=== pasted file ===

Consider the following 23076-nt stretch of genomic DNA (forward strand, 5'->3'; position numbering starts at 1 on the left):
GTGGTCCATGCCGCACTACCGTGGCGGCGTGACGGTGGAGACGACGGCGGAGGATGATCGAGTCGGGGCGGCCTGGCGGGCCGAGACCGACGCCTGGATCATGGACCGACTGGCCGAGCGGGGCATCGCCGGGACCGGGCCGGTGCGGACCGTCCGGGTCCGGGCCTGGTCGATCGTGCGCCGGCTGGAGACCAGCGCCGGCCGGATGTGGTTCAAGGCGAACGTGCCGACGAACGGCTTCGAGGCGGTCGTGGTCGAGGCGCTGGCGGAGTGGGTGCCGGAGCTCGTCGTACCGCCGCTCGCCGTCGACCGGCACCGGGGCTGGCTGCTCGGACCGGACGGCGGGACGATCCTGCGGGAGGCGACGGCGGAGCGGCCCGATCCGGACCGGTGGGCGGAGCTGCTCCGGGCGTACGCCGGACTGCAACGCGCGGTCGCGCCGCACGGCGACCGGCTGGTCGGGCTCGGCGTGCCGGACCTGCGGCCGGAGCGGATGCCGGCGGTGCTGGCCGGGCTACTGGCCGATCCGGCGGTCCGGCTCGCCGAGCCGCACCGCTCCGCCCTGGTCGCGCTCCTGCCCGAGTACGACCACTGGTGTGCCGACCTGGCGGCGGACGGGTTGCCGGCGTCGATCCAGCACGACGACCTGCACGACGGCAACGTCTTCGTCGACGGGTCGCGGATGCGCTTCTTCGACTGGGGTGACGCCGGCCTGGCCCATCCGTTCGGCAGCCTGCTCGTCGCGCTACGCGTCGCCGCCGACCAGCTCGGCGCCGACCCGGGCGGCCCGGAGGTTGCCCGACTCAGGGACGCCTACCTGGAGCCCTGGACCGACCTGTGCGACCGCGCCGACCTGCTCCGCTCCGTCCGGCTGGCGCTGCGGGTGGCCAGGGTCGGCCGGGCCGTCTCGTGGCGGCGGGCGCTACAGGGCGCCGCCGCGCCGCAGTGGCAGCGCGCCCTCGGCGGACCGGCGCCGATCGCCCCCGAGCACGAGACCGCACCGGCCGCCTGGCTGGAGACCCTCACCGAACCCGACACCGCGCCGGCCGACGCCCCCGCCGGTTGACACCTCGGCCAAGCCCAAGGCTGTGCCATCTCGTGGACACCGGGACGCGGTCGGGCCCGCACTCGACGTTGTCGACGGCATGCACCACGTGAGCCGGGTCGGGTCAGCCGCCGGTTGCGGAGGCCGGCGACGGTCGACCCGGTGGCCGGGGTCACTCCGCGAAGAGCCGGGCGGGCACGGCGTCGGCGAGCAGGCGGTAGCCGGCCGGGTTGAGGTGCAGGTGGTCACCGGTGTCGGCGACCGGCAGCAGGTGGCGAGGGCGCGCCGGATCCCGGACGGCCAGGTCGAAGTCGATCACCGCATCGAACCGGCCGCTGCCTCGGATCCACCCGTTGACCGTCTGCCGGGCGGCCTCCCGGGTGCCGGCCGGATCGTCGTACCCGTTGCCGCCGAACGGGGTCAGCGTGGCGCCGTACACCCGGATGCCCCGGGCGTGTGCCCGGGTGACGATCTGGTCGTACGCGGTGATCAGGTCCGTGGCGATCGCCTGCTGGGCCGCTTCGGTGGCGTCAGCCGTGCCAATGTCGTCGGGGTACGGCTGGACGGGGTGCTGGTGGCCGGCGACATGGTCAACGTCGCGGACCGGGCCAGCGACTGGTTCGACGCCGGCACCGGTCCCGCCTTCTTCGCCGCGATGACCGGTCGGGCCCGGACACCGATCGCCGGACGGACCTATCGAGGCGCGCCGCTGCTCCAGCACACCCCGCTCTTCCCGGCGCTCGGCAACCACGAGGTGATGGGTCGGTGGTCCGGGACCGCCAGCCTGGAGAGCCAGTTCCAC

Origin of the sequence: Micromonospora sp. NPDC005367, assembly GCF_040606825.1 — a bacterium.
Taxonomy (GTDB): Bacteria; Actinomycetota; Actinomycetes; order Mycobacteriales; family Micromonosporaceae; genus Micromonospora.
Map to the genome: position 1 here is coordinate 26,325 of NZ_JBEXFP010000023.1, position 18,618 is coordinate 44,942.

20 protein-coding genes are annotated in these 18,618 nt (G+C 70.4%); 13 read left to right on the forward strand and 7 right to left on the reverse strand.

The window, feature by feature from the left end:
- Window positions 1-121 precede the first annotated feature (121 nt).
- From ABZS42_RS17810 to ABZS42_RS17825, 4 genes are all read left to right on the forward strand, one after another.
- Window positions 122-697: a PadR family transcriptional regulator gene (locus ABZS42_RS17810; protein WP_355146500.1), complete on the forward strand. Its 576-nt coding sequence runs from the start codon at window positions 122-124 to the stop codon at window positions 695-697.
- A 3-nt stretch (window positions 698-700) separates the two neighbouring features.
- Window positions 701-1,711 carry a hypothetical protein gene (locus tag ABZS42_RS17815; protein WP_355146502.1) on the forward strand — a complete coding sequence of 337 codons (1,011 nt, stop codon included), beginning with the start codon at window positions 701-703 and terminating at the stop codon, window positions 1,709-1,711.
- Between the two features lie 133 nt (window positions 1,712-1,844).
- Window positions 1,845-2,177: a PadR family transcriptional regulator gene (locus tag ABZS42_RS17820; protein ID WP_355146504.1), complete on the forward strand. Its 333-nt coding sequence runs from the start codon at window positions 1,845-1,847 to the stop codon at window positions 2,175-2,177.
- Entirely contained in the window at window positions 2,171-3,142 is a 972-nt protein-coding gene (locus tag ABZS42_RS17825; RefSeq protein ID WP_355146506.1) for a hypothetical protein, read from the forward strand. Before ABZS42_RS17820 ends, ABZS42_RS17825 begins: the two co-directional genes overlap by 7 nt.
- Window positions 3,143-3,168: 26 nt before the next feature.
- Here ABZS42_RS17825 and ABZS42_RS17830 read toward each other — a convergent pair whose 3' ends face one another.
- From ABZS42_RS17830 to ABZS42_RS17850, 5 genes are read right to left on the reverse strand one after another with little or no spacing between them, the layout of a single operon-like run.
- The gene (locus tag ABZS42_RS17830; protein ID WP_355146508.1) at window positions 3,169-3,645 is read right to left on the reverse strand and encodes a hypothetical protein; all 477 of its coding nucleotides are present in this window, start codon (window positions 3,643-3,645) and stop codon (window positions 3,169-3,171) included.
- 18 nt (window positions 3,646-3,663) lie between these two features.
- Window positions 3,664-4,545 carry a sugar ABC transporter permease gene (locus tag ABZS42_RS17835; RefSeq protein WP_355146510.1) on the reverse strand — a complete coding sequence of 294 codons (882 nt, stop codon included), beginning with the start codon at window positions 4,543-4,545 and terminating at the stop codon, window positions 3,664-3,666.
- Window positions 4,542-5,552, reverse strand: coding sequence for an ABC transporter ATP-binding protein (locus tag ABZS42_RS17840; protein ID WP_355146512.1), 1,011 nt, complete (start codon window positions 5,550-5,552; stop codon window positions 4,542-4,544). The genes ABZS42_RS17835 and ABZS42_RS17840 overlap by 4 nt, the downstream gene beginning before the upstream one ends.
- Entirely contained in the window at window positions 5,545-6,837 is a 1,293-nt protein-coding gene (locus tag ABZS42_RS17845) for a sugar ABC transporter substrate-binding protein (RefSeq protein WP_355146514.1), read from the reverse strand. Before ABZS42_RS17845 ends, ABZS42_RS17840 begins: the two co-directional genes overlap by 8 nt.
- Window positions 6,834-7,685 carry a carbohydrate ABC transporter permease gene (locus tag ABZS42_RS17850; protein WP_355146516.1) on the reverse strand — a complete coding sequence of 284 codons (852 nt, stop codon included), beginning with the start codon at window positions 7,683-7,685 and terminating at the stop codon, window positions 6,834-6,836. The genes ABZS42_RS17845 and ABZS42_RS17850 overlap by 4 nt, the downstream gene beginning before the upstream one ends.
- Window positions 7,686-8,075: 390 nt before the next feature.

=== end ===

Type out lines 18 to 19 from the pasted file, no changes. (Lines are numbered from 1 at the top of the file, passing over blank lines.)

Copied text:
- From ABZS42_RS17830 to ABZS42_RS17850, 5 genes are read right to left on the reverse strand one after another with little or no spacing between them, the layout of a single operon-like run.
- The gene (locus tag ABZS42_RS17830; protein ID WP_355146508.1) at window positions 3,169-3,645 is read right to left on the reverse strand and encodes a hypothetical protein; all 477 of its coding nucleotides are present in this window, start codon (window positions 3,643-3,645) and stop codon (window positions 3,169-3,171) included.